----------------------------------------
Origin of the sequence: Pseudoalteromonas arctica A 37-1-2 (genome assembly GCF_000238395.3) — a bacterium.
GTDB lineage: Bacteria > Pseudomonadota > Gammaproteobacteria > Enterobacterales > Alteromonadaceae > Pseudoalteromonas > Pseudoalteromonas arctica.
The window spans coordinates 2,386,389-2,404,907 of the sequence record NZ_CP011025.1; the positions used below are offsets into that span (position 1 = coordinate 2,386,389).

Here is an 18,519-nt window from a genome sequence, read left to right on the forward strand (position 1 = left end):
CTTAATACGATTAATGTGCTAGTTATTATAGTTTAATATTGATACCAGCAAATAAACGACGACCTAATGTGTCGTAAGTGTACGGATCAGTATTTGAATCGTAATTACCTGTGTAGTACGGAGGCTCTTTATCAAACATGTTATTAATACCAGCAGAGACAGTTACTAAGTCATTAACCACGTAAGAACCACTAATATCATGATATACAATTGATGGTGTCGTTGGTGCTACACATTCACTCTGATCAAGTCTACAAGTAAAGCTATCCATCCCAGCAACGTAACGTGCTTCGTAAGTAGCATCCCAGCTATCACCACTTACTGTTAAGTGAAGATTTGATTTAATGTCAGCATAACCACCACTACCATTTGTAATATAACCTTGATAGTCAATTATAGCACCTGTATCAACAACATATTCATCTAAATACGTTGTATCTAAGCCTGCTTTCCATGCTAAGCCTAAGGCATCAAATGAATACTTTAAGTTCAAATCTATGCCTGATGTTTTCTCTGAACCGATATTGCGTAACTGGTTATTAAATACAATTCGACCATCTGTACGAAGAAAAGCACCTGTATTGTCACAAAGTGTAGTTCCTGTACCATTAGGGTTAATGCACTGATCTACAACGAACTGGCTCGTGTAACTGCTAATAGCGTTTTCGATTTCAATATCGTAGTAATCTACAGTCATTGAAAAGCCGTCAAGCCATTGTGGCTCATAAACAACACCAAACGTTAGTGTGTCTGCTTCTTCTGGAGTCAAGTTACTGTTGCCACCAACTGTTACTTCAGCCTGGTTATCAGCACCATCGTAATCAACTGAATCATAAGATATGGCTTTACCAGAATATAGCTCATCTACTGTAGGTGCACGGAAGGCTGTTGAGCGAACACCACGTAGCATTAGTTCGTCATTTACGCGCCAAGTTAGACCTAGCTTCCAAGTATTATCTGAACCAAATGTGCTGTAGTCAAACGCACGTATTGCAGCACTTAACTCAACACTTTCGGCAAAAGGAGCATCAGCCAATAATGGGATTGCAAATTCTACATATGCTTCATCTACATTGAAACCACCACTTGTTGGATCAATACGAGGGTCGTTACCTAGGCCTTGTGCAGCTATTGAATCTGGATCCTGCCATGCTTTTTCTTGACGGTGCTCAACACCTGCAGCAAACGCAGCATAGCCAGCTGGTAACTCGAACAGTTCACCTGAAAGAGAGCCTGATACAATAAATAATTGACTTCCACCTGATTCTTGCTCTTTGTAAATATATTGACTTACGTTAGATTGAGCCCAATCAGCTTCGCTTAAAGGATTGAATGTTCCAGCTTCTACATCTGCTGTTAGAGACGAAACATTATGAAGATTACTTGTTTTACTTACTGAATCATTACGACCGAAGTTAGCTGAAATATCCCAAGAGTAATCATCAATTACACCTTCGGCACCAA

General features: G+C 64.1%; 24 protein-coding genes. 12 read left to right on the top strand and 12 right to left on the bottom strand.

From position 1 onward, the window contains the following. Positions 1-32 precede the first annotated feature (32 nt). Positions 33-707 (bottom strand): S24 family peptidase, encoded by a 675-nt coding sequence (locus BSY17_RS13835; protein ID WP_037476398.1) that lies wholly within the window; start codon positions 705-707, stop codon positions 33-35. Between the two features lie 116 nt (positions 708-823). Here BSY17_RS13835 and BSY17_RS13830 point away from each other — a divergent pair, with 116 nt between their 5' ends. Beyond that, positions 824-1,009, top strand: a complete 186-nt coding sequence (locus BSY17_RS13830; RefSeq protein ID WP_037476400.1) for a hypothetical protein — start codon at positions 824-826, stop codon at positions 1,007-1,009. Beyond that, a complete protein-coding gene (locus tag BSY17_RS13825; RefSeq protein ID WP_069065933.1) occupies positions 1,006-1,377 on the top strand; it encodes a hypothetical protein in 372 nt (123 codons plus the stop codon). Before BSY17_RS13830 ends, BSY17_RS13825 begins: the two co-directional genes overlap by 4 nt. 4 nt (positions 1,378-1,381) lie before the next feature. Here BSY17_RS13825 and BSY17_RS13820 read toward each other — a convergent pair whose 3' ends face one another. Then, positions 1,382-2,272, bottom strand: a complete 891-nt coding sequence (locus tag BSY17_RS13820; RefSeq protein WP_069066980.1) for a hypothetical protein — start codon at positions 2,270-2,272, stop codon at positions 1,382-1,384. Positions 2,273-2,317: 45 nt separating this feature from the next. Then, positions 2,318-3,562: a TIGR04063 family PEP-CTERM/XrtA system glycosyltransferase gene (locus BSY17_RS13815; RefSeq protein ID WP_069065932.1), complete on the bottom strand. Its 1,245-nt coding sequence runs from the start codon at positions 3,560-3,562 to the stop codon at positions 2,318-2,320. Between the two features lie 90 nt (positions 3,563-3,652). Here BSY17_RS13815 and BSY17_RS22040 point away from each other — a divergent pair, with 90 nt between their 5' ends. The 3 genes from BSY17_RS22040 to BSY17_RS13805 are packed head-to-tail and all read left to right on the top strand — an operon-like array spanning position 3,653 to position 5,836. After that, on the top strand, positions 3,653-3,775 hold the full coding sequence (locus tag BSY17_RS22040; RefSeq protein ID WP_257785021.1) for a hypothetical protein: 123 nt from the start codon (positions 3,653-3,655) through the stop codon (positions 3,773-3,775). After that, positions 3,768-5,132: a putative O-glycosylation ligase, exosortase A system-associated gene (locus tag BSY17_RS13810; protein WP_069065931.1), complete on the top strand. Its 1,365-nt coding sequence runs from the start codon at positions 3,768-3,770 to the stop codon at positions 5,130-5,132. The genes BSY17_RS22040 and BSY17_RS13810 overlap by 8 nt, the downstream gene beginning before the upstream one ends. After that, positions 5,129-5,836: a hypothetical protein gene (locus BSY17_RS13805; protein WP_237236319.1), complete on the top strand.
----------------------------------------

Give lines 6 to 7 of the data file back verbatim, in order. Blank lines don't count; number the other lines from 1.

General features: G+C 64.1%; 24 protein-coding genes. 12 read left to right on the top strand and 12 right to left on the bottom strand.

From position 1 onward, the window contains the following. Positions 1-32 precede the first annotated feature (32 nt). Positions 33-707 (bottom strand): S24 family peptidase, encoded by a 675-nt coding sequence (locus BSY17_RS13835; protein ID WP_037476398.1) that lies wholly within the window; start codon positions 705-707, stop codon positions 33-35. Between the two features lie 116 nt (positions 708-823). Here BSY17_RS13835 and BSY17_RS13830 point away from each other — a divergent pair, with 116 nt between their 5' ends. Beyond that, positions 824-1,009, top strand: a complete 186-nt coding sequence (locus BSY17_RS13830; RefSeq protein ID WP_037476400.1) for a hypothetical protein — start codon at positions 824-826, stop codon at positions 1,007-1,009. Beyond that, a complete protein-coding gene (locus tag BSY17_RS13825; RefSeq protein ID WP_069065933.1) occupies positions 1,006-1,377 on the top strand; it encodes a hypothetical protein in 372 nt (123 codons plus the stop codon). Before BSY17_RS13830 ends, BSY17_RS13825 begins: the two co-directional genes overlap by 4 nt. 4 nt (positions 1,378-1,381) lie before the next feature. Here BSY17_RS13825 and BSY17_RS13820 read toward each other — a convergent pair whose 3' ends face one another. Then, positions 1,382-2,272, bottom strand: a complete 891-nt coding sequence (locus tag BSY17_RS13820; RefSeq protein WP_069066980.1) for a hypothetical protein — start codon at positions 2,270-2,272, stop codon at positions 1,382-1,384. Positions 2,273-2,317: 45 nt separating this feature from the next. Then, positions 2,318-3,562: a TIGR04063 family PEP-CTERM/XrtA system glycosyltransferase gene (locus BSY17_RS13815; RefSeq protein ID WP_069065932.1), complete on the bottom strand. Its 1,245-nt coding sequence runs from the start codon at positions 3,560-3,562 to the stop codon at positions 2,318-2,320. Between the two features lie 90 nt (positions 3,563-3,652). Here BSY17_RS13815 and BSY17_RS22040 point away from each other — a divergent pair, with 90 nt between their 5' ends. The 3 genes from BSY17_RS22040 to BSY17_RS13805 are packed head-to-tail and all read left to right on the top strand — an operon-like array spanning position 3,653 to position 5,836. After that, on the top strand, positions 3,653-3,775 hold the full coding sequence (locus tag BSY17_RS22040; RefSeq protein ID WP_257785021.1) for a hypothetical protein: 123 nt from the start codon (positions 3,653-3,655) through the stop codon (positions 3,773-3,775). After that, positions 3,768-5,132: a putative O-glycosylation ligase, exosortase A system-associated gene (locus tag BSY17_RS13810; protein WP_069065931.1), complete on the top strand. Its 1,365-nt coding sequence runs from the start codon at positions 3,768-3,770 to the stop codon at positions 5,130-5,132. The genes BSY17_RS22040 and BSY17_RS13810 overlap by 8 nt, the downstream gene beginning before the upstream one ends. After that, positions 5,129-5,836: a hypothetical protein gene (locus BSY17_RS13805; protein WP_237236319.1), complete on the top strand.